This is one of these weird cases of synchronicity. I was wondering today how it is called in English. Then I answered a question, and needed the word for the answer.
The dishes I mean may not always be called gratins in English, sometimes they are called stew. They are a mix of diced vegetables and sometimes meat, mixed in a pan and put in the oven. When they are cooked enough (or when using parboiled vegetables), a mixture is poured over them. The mixture consists of eggs, a very small amount of flour, and one or more milk and fermented milk products. Soft or grated cheeses are sometimes mixed in or strewn on the surface to brown. The vegetables aren't swimming in the mixture, some of it seeps between them to fill the air pockets, but it mostly stays on top and sets and browns nicely.
I have only encountered this kind of dish in Mediterranean recipes. Typical examples are moussaka, ratatouile, gyuvech (although I know variants of all of them which don't have the mixture). In Germany, they'll be called a type of Auflauf, but an Auflauf is not necessary made with this eggy type of liquid, and I haven't heard a German name for the liquid either.
I wouldn't call it custard, as it is mainly used in savory dishes (although there are sweet variants where something else than vegetables is baked). Also, I haven't heard of custards without milk or cream, and these often contain something else, e.g. a mixture of yogurt and mashed feta. It isn't a batter either, the flour isn't enough to thicken it noticeably, and can sometimes be left out altogether. It is not a sauce, it is expected to set after baking.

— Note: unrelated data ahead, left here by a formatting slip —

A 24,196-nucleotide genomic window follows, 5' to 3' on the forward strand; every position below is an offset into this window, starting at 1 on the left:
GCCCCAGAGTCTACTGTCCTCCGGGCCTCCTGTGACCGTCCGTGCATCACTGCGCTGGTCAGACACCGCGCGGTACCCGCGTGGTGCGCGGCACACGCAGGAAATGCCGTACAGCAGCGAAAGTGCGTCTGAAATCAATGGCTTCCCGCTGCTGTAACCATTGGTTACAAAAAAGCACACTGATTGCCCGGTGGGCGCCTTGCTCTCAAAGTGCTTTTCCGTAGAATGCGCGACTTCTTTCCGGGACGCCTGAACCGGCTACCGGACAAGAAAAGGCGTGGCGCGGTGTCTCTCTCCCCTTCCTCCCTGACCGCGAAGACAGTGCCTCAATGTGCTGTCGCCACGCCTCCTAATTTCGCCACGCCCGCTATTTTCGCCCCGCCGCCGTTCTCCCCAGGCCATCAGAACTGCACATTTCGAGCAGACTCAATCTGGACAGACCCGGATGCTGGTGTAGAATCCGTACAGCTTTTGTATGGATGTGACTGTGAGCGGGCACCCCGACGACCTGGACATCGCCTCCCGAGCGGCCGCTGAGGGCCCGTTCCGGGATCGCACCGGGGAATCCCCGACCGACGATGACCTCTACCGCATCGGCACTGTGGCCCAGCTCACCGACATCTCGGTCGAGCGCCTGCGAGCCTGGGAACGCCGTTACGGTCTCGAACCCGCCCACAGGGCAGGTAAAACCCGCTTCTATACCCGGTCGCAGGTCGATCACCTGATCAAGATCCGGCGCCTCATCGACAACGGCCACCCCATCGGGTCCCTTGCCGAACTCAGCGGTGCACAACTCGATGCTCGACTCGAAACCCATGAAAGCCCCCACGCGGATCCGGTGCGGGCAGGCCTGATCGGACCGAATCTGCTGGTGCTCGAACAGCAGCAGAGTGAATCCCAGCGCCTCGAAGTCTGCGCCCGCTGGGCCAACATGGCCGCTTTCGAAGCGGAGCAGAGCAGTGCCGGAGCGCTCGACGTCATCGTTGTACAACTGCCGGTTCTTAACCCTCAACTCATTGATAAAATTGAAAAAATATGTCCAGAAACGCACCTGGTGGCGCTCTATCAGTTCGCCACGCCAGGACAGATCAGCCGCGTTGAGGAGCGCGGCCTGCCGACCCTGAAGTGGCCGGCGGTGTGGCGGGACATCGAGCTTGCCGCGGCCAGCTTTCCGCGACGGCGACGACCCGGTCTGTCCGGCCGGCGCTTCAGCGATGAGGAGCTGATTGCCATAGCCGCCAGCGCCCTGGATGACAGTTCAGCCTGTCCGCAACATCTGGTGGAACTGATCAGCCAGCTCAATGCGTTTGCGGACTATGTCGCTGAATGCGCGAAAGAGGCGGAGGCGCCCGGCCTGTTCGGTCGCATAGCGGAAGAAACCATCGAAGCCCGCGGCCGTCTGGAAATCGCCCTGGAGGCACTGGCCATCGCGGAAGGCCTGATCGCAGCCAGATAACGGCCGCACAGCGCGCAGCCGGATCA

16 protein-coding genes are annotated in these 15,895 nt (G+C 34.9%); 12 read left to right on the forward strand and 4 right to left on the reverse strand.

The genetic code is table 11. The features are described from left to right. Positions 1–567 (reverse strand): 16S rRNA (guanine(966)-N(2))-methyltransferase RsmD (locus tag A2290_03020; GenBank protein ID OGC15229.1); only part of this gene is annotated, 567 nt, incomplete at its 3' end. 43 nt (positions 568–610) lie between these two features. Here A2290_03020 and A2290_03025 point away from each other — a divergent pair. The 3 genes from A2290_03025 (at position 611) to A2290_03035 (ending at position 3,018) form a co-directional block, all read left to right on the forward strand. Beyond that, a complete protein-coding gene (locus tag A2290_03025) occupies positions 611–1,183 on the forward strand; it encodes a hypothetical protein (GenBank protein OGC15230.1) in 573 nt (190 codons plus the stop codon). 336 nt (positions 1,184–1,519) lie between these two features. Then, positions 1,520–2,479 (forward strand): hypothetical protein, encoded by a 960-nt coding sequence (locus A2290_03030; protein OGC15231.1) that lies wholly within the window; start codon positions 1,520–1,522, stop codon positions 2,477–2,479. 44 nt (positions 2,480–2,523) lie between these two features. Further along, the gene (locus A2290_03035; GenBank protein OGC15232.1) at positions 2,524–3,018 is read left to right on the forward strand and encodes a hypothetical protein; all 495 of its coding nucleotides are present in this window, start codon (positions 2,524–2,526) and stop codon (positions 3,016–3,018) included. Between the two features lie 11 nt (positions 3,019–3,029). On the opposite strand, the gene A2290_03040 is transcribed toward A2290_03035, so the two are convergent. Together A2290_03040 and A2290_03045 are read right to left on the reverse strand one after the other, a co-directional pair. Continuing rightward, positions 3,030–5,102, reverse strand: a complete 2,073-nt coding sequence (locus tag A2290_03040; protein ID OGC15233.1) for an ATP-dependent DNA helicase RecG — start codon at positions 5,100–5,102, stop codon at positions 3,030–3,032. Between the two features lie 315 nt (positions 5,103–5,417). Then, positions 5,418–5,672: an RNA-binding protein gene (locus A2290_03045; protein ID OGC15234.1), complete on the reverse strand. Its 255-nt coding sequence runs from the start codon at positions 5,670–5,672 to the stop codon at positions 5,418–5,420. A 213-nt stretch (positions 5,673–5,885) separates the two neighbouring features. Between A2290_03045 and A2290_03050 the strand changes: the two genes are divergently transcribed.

Of course there is a probability that there isn't a name for it in English, because it isn't used often in English speaking countries. In this case, probably everybody could make up a well-sounding combination to refer to it, like "the egg mixture for moussaka crust". But I am not interested in such descriptive creations. What I am asking is, is there a single term which, when I say it without further qualifications, as in the sentence "I am making a [term]" will let my communication partner understand that I am cooking a dish of this kind and currently preparing the mixture for it.
Edit I don't mean a word which describes the content of the thing (although such a word would be nice too, if it were used only for this type of liquid and not for other liquids with similar content like custard). I am expecting something more of a purpose-based word. A comparable word would be "topping": A topping could be smoked ham or caramel sauce, depending on the dish. But it always has the same function. In this regard, I'd say that bechamel can be used as [term] sometimes, as in mfg's answer. But I wouldn't think of bechamel when I say the word. They are definitely not synonyms. "Custard" is problematic for the same reason: it has many other uses.